Fantasy Book Critic;

An interactive Google Map of story locations from the SHINE anthology:

US:Buy SHINE at! Buy SHINE at Barnes & Noble! Buy SHINE at Borders!Buy SHINE at Powell's Books!

UK:Buy SHINE at Amazon UK! Buy SHINE at WH Smith!Buy SHINE at Waterstone's! Buy SHINE at the Book Depository!

ELECTRONIC:Buy SHINE at MobiPocket!Buy SHINE at Amazon Kindle!Buy SHINE at MobiPocket!

Independents:Buy SHINE at the IndieBound!Buy SHINE at Books-A-Million!Order SHINE via Goodreads!Order SHINE via Pick-a-Book!

Canada:Buy SHINE at Amazon Canada!

Germany:Buy SHINE at Amazon Deutschland!

India: Order SHINE at Flipkart!


DayBreak Fiction: “Dropped Packets”, v2

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Dropped Packets

Emily Mangan

First of all, I’m very, very sorry for not updating DayBreak Magazine for two months: this story should have gone live on June 25. There were some very urgent developments in my private life and at the day job that needed to be sorted and had top priority. As things seem to have calmed down, I’m trying to catch up on DayBreak and the Shine anthology sites. My sincere apologies to the readers and writers involved.

In the upcoming weeks, I’ll try to catch up by publishing a story every Friday (instead of every second Friday).

So first after the hiatus is “Dropped Packets”: here’s a lyrical and bittersweet look at an India that isn’t, but might yet come to be. In contrast to most of the other DayBreak stories, this one is more about the dream rather than the actuality, the vision preceding the change, the pointer to the way up. And it’s never too late to go up, especially as the messages keep raining down . . .

Suniti grabbed the back of Harisha’s shirt and yanked him down to the grey dust-covered concrete. Harisha launched himself again at the worn cable, but she pulled him back.

Harisha tugged at Suniti’s hand. “Dammit, I wish you went to work today. You’re gonna—”

“You are not leaving!” Suniti continued to hold him to the ground, the filtered light from the layers and layers and layers of cable and wire spanning across the warehouses dancing across them. Continue reading

DayBreak Fiction: “Dropped Packets”

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Dropped Packets

Emily Mangan

First of all, I’m very, very sorry for not updating DayBreak Magazine for two months: this story should have gone live on June 25. There were some very urgent developments in my private life and at the day job that needed to be sorted and had top priority. As things seem to have calmed down, I’m trying to catch up on DayBreak and the Shine anthology sites. My sincere apologies to the readers and writers involved.

In the upcoming weeks, I’ll try to catch up by publishing a story every Friday (instead of every second Friday).

So first after the hiatus is “Dropped Packets”: here’s a lyrical and bittersweet look at an India that isn’t, but might yet come to be. In contrast to most of the other DayBreak stories, this one is more about the dream rather than the actuality, the vision preceding the change, the pointer to the way up. And it’s never too late to go up, especially as the messages keep raining down . . .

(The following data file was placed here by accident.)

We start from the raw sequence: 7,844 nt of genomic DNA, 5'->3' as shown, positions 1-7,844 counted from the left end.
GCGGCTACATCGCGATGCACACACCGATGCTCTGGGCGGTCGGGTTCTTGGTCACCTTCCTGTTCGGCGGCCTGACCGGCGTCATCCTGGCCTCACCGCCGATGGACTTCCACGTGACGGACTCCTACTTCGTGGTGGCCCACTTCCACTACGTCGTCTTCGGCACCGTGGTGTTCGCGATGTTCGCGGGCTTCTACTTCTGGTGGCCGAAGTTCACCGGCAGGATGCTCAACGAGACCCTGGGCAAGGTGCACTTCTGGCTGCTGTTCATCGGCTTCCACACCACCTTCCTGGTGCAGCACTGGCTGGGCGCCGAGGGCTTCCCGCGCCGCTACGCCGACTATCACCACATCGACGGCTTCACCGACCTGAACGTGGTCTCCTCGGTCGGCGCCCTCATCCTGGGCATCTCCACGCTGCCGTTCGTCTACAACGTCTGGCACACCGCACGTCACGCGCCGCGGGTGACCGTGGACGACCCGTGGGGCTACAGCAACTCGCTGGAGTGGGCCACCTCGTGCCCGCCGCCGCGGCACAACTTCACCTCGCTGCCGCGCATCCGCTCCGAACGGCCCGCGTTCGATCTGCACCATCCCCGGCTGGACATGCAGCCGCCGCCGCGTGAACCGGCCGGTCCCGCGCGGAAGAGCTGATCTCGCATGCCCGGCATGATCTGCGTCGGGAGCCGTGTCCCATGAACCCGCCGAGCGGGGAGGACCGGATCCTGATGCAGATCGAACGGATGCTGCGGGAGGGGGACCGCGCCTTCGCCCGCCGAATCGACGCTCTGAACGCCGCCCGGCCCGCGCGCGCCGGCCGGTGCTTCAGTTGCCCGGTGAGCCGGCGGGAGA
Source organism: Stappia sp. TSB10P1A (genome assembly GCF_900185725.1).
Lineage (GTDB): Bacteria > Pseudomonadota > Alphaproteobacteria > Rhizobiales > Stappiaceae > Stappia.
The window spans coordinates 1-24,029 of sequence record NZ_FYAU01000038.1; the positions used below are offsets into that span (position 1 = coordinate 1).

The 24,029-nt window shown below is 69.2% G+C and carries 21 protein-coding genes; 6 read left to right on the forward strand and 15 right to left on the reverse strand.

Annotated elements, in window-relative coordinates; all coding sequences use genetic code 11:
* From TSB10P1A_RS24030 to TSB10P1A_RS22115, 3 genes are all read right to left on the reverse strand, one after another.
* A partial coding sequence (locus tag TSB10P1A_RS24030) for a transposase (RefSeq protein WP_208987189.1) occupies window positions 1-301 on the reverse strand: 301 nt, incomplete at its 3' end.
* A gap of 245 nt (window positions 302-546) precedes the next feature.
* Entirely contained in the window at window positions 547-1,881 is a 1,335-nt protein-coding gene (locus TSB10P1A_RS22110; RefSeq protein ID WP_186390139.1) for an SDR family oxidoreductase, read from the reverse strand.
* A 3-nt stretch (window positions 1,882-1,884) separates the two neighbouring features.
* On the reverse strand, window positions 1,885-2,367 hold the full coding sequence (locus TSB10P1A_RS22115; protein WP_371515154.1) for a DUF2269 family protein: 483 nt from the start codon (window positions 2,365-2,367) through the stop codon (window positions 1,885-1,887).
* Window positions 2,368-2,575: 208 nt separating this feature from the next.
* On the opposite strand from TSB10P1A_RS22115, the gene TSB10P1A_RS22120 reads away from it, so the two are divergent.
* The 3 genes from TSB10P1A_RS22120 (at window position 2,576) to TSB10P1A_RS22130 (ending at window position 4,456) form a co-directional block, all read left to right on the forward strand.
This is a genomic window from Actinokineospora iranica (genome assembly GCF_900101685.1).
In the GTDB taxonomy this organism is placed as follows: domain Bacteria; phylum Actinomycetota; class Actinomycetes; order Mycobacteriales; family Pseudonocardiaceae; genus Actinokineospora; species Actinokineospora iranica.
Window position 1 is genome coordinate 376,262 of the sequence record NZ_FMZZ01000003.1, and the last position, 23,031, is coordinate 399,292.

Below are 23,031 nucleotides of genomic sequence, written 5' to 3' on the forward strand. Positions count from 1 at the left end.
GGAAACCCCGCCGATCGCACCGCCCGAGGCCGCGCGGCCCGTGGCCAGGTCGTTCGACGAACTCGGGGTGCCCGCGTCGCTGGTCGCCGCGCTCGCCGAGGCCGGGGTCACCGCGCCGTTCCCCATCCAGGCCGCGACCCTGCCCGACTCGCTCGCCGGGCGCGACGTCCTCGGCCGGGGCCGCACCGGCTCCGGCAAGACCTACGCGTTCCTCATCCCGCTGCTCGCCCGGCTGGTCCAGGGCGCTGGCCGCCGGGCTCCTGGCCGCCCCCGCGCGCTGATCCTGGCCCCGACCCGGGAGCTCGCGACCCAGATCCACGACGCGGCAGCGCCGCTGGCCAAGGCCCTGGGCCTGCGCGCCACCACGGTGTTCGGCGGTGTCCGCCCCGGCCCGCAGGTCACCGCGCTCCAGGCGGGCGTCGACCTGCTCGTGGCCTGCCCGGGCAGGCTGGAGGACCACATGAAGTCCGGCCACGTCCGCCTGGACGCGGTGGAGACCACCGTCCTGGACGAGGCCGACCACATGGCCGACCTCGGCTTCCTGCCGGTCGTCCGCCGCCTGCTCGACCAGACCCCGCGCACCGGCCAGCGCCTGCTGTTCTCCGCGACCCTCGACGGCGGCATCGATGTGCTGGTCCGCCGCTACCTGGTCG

Suniti grabbed the back of Harisha’s shirt and yanked him down to the grey dust-covered concrete. Harisha launched himself again at the worn cable, but she pulled him back.

Harisha tugged at Suniti’s hand. “Dammit, I wish you went to work today. You’re gonna—”

“You are not leaving!” Suniti continued to hold him to the ground, the filtered light from the layers and layers and layers of cable and wire spanning across the warehouses dancing across them. Continue reading

DayBreak Fiction: “No Dominion”

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No Dominion

Christopher L. Bennett

There are a number of widespread misunderstandings about fiction set in a future where things have changed for the better. A major one is that in a better society there is no room for conflict. Well, that is simply wrong: if a future is better it doesn’t mean it’s perfect. Nevertheless, a lot of people immediately replace ‘better future’ with ‘Utopia’ and subsequently ‘Utopia’ with ‘boring perfect place’. This is simplified black-and-white thinking, which quite often is one-directional, as well: there are thousands of ‘plausible’ ways in which the future goes down the drain, but the moment one writer tries to depict a better future, that extra light is immediately blinding and all-encompassing.

Or maybe a better future could mean one where the grayscale is just a bit more light?

Similarly, when we talk about immortality—or longevity, or extreme longevity—then the default assumption very often is that this must be a very bad thing indeed: see, for example, Four Arguments Against Immortality (on io9). And even when a more optimistic person tries to highlight the positive sides of longevity (Four Arguments For Immortality), the comments are mostly against it. Again, a lot of the thinking here is a reduction to the black-and-white sides of a topic, not the more realistic approach of a grayscale.

Again, maybe the positive effects of longevity may outweigh the negative ones?

The danger of seeing only the positive sides of a new development is underestimating the dangers—a good point that, unfortunately, is made ad nauseam and often the only point made. The danger of seeing only the negative parts of a new development is overlooking the huge potential benefits in the near and farther future. Obviously, both aspects need to be investigated: but I strongly suspect that a huge majority of the SF community is blinkered by looking at the negative aspects of future developments only.